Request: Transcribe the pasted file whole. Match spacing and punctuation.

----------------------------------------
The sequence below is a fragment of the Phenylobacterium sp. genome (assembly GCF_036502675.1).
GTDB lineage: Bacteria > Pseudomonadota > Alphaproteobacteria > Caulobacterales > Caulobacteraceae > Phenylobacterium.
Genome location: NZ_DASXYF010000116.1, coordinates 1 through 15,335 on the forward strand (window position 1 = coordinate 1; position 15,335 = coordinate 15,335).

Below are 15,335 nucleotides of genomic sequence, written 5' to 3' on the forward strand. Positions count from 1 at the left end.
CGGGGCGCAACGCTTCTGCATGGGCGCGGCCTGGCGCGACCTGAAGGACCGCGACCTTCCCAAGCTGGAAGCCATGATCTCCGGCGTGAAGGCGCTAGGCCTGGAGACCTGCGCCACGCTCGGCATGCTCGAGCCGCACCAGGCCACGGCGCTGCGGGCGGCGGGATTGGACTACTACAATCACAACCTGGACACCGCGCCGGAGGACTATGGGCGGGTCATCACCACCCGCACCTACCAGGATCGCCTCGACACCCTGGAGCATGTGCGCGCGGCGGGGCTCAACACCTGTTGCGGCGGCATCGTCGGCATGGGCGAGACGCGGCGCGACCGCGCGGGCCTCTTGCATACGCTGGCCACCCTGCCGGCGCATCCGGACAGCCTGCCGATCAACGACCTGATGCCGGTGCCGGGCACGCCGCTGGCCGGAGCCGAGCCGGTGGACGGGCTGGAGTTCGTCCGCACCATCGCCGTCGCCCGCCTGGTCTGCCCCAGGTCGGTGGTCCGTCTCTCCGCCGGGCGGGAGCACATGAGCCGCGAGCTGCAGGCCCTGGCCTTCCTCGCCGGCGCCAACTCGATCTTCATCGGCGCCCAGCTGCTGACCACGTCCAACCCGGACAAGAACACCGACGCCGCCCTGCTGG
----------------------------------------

The sequence below is a fragment of the Phenylobacterium sp. genome (assembly GCF_036502675.1).
GTDB lineage: Bacteria > Pseudomonadota > Alphaproteobacteria > Caulobacterales > Caulobacteraceae > Phenylobacterium.
Genome location: NZ_DASXYF010000116.1, coordinates 1 through 15,335 on the forward strand (window position 1 = coordinate 1; position 15,335 = coordinate 15,335).

Below are 15,335 nucleotides of genomic sequence, written 5' to 3' on the forward strand. Positions count from 1 at the left end.
CGGGGCGCAACGCTTCTGCATGGGCGCGGCCTGGCGCGACCTGAAGGACCGCGACCTTCCCAAGCTGGAAGCCATGATCTCCGGCGTGAAGGCGCTAGGCCTGGAGACCTGCGCCACGCTCGGCATGCTCGAGCCGCACCAGGCCACGGCGCTGCGGGCGGCGGGATTGGACTACTACAATCACAACCTGGACACCGCGCCGGAGGACTATGGGCGGGTCATCACCACCCGCACCTACCAGGATCGCCTCGACACCCTGGAGCATGTGCGCGCGGCGGGGCTCAACACCTGTTGCGGCGGCATCGTCGGCATGGGCGAGACGCGGCGCGACCGCGCGGGCCTCTTGCATACGCTGGCCACCCTGCCGGCGCATCCGGACAGCCTGCCGATCAACGACCTGATGCCGGTGCCGGGCACGCCGCTGGCCGGAGCCGAGCCGGTGGACGGGCTGGAGTTCGTCCGCACCATCGCCGTCGCCCGCCTGGTCTGCCCCAGGTCGGTGGTCCGTCTCTCCGCCGGGCGGGAGCACATGAGCCGCGAGCTGCAGGCCCTGGCCTTCCTCGCCGGCGCCAACTCGATCTTCATCGGCGCCCAGCTGCTGACCACGTCCAACCCGGACAAGAACACCGACGCCGCCCTGCTGG